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  • LATEST POSTS

    • Actually its  up to the Council at this point. 
    • Do you charge them the same dues (assuming your pack has dues)?
    • It may sound that way, but is definitely not. A voting member of the council is one who votes for the board member slate of candidates, not a member of the board. Time to time the council voting members have to vote to sell a camp or something that the board wants to put “to the people”.  
    • According to this https://filestore.scouting.org/filestore/pdf/511-421(16)_WEB.pdf  CORs "Represent your organization on the council and district levels."   According to this: https://troopleader.scouting.org/chartered-organization-representative/   "The chartered organization representative may become a member of the district committee and is a voting member of the council."   Sounds like they are on the council board to me.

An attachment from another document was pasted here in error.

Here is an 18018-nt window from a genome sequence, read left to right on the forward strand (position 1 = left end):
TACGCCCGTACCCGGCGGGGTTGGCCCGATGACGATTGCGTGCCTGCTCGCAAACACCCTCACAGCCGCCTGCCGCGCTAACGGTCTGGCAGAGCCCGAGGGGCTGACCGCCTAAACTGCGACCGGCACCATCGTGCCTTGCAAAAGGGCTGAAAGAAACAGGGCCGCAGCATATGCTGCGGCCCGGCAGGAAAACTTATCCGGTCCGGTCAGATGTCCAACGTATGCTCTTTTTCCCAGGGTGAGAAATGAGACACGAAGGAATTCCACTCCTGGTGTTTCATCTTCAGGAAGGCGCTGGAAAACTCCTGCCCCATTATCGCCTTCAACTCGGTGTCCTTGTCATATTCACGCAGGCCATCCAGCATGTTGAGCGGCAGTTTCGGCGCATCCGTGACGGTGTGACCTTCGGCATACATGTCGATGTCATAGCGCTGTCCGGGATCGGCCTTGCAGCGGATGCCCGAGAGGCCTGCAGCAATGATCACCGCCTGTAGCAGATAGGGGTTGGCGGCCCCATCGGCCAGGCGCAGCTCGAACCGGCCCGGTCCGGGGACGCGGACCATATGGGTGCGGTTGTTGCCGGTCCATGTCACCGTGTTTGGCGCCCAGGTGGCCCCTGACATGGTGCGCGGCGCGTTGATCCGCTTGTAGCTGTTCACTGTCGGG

• Council Executive Boards and Council Executive Committees (subcommittees of the Executive Board consisting of the principal officers) meet in private with members only, plus special guests who make presentations on pending topics.  CORs belong to the Council, which meets to elect the Executive Board during the annual business meetings. Including numbers of non-members in Executive Board or Executive Committee meetings is disfavored due to confidentiality issues.  Non-members attending would not be bound to confidentiality and would further expect to express viewpoints and arguments.  Well-run boards develop effective ways to gather opinion from the CORs and other stakeholders and respect those opinions. The “Owasippe” incident is a good example of when a board did not adequately solicit and take into account the views of its constituency when dealing with property matters – in this case the attempted sale of a huge property with minimal notice.  The story is immensely complex and would take hours of blogging to explain.  The bottom line is that the attempted sale was blocked through litigation and zoning moves which greatly reduced the desirability of the property to potential purchasers.  Another bottom line is that the inadvisable board moves caused years of deformed relations among council volunteers, professionals and supporters.  It can be said that bitter feelings created during the incident was a contributing factor in the overall downturn of the Chicago Area Council, which eventually lost its national charter and was merged with three other councils into the Chicagoland  "Pathway to Adventure Council".   Interestingly, Owasippe Scout Reservation is now in the best physical, program and financial shape it has been in for decades.  As the bankruptcy causes the sell-off of many other properties, this massive and well-run operation is easily absorbing the demand of Troops from across the Midwest.   
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